From adverts to illustrations
Imagine you’re an expert advertising executive, an endlessly brimming fountain of ideas with a long list of clients, creative director at a prestigious agency and a D&AD Yellow Pencil award (amongst others) in your back pocket. Well, that was the enviable position London-based art director Paul Pateman was in five years into his career. After illustrating a successful series of V&A Museum Of Childhood ads, he immediately (and with a large helping of savvy), harnessed this momentum to kick-start a brand new career. Now also an illustrator, his new vocation ran parallel with advertising until he - like so many of MOO’s favourite entrepreneurs - bit the bullet and became a full time graphic artist in 2012. His specialty is ideas-led imagery overflowing with tongue-in-cheek wit, irreverence and a penchant for a visual pun (often involving adorable animals) – which practically makes him part of the family here at MOO.
Paul the poster child
Naturally, with such an impressive body of work behind him, we were thrilled when Paul turned his talents to Letterhead. Already a MOO customer, he was equally excited to put his trademark warm and witty cartoon characters all over his customer-facing correspondence. “Printfinity is great,” he tells us. “It’s what gave me the idea of using the Letterhead like a portfolio with every reverse side being a different image of my work.” Taking the idea to its logical, artistic conclusion, Paul offers another brilliant use case (that we admit we’d not thought of). “I like the idea that people who receive a letter from me also get a lovely printed letter-sized poster,” he says. We agree - a beautiful bonus print is sure to make any customer love him just a little bit more than before.
The collection of images Paul chose for these multi-functional posters is perfect – bold, simple, wry, and unmistakeably his. Most importantly for Paul, the paper stock is premium enough to highlight both the brightness of his colour palette and his dedication to customer satisfaction. “Paper stock and print quality are really important to me. I think it’s essential that every interaction a client has with me is a quality one. I think my Letterhead says ‘Here is a person who cares about his craft.’”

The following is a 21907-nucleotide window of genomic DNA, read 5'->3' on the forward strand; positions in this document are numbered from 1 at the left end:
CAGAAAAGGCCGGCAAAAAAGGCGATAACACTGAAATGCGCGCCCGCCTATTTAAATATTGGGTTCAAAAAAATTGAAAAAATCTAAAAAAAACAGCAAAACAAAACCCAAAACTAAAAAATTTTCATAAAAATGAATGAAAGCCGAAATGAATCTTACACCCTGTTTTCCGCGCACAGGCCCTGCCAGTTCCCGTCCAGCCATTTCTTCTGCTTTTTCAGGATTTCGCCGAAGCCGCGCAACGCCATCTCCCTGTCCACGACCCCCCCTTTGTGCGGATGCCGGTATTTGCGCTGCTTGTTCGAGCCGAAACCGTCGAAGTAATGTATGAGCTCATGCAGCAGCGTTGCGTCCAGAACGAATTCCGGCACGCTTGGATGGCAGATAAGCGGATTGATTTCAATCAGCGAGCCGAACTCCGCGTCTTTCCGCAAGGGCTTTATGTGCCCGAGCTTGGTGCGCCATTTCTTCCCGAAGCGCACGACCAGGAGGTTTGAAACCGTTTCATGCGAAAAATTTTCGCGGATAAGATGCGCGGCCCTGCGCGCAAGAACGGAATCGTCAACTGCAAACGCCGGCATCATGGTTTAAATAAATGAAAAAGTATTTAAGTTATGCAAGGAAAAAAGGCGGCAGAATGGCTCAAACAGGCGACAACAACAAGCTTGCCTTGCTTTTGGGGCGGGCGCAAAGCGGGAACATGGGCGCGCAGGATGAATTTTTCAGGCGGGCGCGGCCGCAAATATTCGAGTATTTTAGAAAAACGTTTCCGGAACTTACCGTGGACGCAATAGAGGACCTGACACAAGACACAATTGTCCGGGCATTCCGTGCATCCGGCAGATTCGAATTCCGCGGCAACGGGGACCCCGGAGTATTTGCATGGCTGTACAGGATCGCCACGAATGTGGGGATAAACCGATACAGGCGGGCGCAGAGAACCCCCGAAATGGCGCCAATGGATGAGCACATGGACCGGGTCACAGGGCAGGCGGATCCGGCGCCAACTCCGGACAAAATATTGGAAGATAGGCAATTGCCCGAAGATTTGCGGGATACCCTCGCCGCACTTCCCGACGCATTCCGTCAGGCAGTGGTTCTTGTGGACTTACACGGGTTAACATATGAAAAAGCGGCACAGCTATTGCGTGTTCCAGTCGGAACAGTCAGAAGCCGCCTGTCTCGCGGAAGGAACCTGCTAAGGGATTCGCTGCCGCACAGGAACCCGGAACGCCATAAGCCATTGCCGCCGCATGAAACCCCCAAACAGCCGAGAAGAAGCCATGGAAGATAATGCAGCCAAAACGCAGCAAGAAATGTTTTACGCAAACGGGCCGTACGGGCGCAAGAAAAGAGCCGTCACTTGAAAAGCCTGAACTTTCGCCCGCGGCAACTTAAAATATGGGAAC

Whose wall is it anyway?
As wonderful as posters for clients are, they’re certainly not the last stop on Paul’s Letterhead tour. In fact, he’s singlehandedly planning the comeback of the letter itself! “I’m planning on using the Letterhead to contact art buyers to arrange portfolio viewings,” he explains. “Sending a letter rather than an email is a much more personal way of communicating and shows a little more effort.” It’s certainly an attitude that freelancers and entrepreneurs have in spades – after all, when the competition is as fierce as it is in the arts, it’s important to do whatever it takes to help yourself become your clients’ favourite. But Paul’s got designs on more than just their minds – he wants to get into their offices as well. “Yes, I want these Letterhead to secure lots of meetings,” he says. “But I also want the art buyers to use the letters as posters and pin them up. That way I’ll have perfectly targeted mini-adverts on the walls of lots of great design and advertising agencies.” Looks like those years in advertising just keep paying for themselves!